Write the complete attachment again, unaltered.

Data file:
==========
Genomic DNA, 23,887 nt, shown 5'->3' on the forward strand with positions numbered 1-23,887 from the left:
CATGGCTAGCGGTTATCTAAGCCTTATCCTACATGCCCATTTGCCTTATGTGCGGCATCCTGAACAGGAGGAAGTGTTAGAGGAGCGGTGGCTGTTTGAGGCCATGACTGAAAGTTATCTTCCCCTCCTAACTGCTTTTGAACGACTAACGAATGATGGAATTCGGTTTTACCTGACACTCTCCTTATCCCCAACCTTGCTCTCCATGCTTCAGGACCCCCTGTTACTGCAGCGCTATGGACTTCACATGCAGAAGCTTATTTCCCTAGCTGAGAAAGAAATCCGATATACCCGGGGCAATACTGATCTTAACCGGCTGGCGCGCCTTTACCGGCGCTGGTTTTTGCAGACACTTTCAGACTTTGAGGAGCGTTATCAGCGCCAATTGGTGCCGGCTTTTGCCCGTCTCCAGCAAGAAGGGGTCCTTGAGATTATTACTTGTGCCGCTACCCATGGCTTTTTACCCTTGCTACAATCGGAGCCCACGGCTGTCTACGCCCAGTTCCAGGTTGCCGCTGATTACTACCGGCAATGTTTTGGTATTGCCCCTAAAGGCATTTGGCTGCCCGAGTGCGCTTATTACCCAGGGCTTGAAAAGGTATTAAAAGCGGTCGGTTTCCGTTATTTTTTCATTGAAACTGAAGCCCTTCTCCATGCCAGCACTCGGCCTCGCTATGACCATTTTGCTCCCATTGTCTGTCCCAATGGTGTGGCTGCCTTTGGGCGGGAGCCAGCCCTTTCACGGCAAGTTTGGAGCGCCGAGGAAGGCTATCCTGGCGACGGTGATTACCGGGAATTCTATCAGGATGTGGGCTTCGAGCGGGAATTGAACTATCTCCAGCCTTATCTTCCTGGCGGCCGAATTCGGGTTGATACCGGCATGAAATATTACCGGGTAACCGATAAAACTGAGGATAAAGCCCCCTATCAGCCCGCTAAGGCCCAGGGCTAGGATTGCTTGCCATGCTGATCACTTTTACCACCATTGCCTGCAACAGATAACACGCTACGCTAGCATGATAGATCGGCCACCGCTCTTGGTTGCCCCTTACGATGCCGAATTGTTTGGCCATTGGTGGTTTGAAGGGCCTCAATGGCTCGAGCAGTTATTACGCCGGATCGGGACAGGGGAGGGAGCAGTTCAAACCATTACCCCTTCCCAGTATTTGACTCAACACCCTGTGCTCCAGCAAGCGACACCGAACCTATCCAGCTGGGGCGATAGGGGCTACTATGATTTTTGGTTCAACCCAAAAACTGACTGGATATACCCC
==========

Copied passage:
Genomic DNA, 23,887 nt, shown 5'->3' on the forward strand with positions numbered 1-23,887 from the left:
CATGGCTAGCGGTTATCTAAGCCTTATCCTACATGCCCATTTGCCTTATGTGCGGCATCCTGAACAGGAGGAAGTGTTAGAGGAGCGGTGGCTGTTTGAGGCCATGACTGAAAGTTATCTTCCCCTCCTAACTGCTTTTGAACGACTAACGAATGATGGAATTCGGTTTTACCTGACACTCTCCTTATCCCCAACCTTGCTCTCCATGCTTCAGGACCCCCTGTTACTGCAGCGCTATGGACTTCACATGCAGAAGCTTATTTCCCTAGCTGAGAAAGAAATCCGATATACCCGGGGCAATACTGATCTTAACCGGCTGGCGCGCCTTTACCGGCGCTGGTTTTTGCAGACACTTTCAGACTTTGAGGAGCGTTATCAGCGCCAATTGGTGCCGGCTTTTGCCCGTCTCCAGCAAGAAGGGGTCCTTGAGATTATTACTTGTGCCGCTACCCATGGCTTTTTACCCTTGCTACAATCGGAGCCCACGGCTGTCTACGCCCAGTTCCAGGTTGCCGCTGATTACTACCGGCAATGTTTTGGTATTGCCCCTAAAGGCATTTGGCTGCCCGAGTGCGCTTATTACCCAGGGCTTGAAAAGGTATTAAAAGCGGTCGGTTTCCGTTATTTTTTCATTGAAACTGAAGCCCTTCTCCATGCCAGCACTCGGCCTCGCTATGACCATTTTGCTCCCATTGTCTGTCCCAATGGTGTGGCTGCCTTTGGGCGGGAGCCAGCCCTTTCACGGCAAGTTTGGAGCGCCGAGGAAGGCTATCCTGGCGACGGTGATTACCGGGAATTCTATCAGGATGTGGGCTTCGAGCGGGAATTGAACTATCTCCAGCCTTATCTTCCTGGCGGCCGAATTCGGGTTGATACCGGCATGAAATATTACCGGGTAACCGATAAAACTGAGGATAAAGCCCCCTATCAGCCCGCTAAGGCCCAGGGCTAGGATTGCTTGCCATGCTGATCACTTTTACCACCATTGCCTGCAACAGATAACACGCTACGCTAGCATGATAGATCGGCCACCGCTCTTGGTTGCCCCTTACGATGCCGAATTGTTTGGCCATTGGTGGTTTGAAGGGCCTCAATGGCTCGAGCAGTTATTACGCCGGATCGGGACAGGGGAGGGAGCAGTTCAAACCATTACCCCTTCCCAGTATTTGACTCAACACCCTGTGCTCCAGCAAGCGACACCGAACCTATCCAGCTGGGGCGATAGGGGCTACTATGATTTTTGGTTCAACCCAAAAACTGACTGGATATACCCC